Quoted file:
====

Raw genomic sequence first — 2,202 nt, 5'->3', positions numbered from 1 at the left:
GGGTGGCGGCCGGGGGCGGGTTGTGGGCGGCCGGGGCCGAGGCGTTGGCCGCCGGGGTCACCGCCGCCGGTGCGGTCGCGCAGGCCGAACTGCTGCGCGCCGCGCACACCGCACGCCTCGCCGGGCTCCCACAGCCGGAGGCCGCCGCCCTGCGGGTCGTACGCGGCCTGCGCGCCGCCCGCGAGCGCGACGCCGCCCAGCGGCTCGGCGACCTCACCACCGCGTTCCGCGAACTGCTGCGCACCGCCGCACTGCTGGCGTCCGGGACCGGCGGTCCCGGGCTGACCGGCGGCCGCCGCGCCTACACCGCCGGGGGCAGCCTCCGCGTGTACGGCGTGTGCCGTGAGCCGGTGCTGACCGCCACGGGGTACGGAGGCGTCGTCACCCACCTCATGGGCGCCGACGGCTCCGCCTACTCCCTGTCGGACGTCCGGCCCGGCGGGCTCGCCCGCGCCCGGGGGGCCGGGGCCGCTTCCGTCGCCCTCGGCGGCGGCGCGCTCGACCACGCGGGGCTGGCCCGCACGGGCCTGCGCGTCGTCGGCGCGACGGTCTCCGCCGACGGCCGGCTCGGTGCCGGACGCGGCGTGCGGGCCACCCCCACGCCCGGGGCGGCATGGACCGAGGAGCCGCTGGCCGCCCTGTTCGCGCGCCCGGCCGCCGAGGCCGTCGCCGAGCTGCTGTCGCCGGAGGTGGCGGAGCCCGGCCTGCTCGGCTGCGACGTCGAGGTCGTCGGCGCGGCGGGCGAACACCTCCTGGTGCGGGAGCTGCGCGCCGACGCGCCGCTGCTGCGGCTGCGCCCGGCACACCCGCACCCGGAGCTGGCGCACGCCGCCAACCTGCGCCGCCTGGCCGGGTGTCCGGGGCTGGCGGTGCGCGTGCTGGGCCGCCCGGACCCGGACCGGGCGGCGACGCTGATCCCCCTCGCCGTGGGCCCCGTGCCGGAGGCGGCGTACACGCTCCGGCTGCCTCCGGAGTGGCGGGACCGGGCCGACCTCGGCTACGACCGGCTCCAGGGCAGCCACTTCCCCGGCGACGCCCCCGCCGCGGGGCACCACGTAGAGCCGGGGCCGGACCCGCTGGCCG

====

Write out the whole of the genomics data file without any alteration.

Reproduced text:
Raw genomic sequence first — 2,202 nt, 5'->3', positions numbered from 1 at the left:
GGGTGGCGGCCGGGGGCGGGTTGTGGGCGGCCGGGGCCGAGGCGTTGGCCGCCGGGGTCACCGCCGCCGGTGCGGTCGCGCAGGCCGAACTGCTGCGCGCCGCGCACACCGCACGCCTCGCCGGGCTCCCACAGCCGGAGGCCGCCGCCCTGCGGGTCGTACGCGGCCTGCGCGCCGCCCGCGAGCGCGACGCCGCCCAGCGGCTCGGCGACCTCACCACCGCGTTCCGCGAACTGCTGCGCACCGCCGCACTGCTGGCGTCCGGGACCGGCGGTCCCGGGCTGACCGGCGGCCGCCGCGCCTACACCGCCGGGGGCAGCCTCCGCGTGTACGGCGTGTGCCGTGAGCCGGTGCTGACCGCCACGGGGTACGGAGGCGTCGTCACCCACCTCATGGGCGCCGACGGCTCCGCCTACTCCCTGTCGGACGTCCGGCCCGGCGGGCTCGCCCGCGCCCGGGGGGCCGGGGCCGCTTCCGTCGCCCTCGGCGGCGGCGCGCTCGACCACGCGGGGCTGGCCCGCACGGGCCTGCGCGTCGTCGGCGCGACGGTCTCCGCCGACGGCCGGCTCGGTGCCGGACGCGGCGTGCGGGCCACCCCCACGCCCGGGGCGGCATGGACCGAGGAGCCGCTGGCCGCCCTGTTCGCGCGCCCGGCCGCCGAGGCCGTCGCCGAGCTGCTGTCGCCGGAGGTGGCGGAGCCCGGCCTGCTCGGCTGCGACGTCGAGGTCGTCGGCGCGGCGGGCGAACACCTCCTGGTGCGGGAGCTGCGCGCCGACGCGCCGCTGCTGCGGCTGCGCCCGGCACACCCGCACCCGGAGCTGGCGCACGCCGCCAACCTGCGCCGCCTGGCCGGGTGTCCGGGGCTGGCGGTGCGCGTGCTGGGCCGCCCGGACCCGGACCGGGCGGCGACGCTGATCCCCCTCGCCGTGGGCCCCGTGCCGGAGGCGGCGTACACGCTCCGGCTGCCTCCGGAGTGGCGGGACCGGGCCGACCTCGGCTACGACCGGCTCCAGGGCAGCCACTTCCCCGGCGACGCCCCCGCCGCGGGGCACCACGTAGAGCCGGGGCCGGACCCGCTGGCCG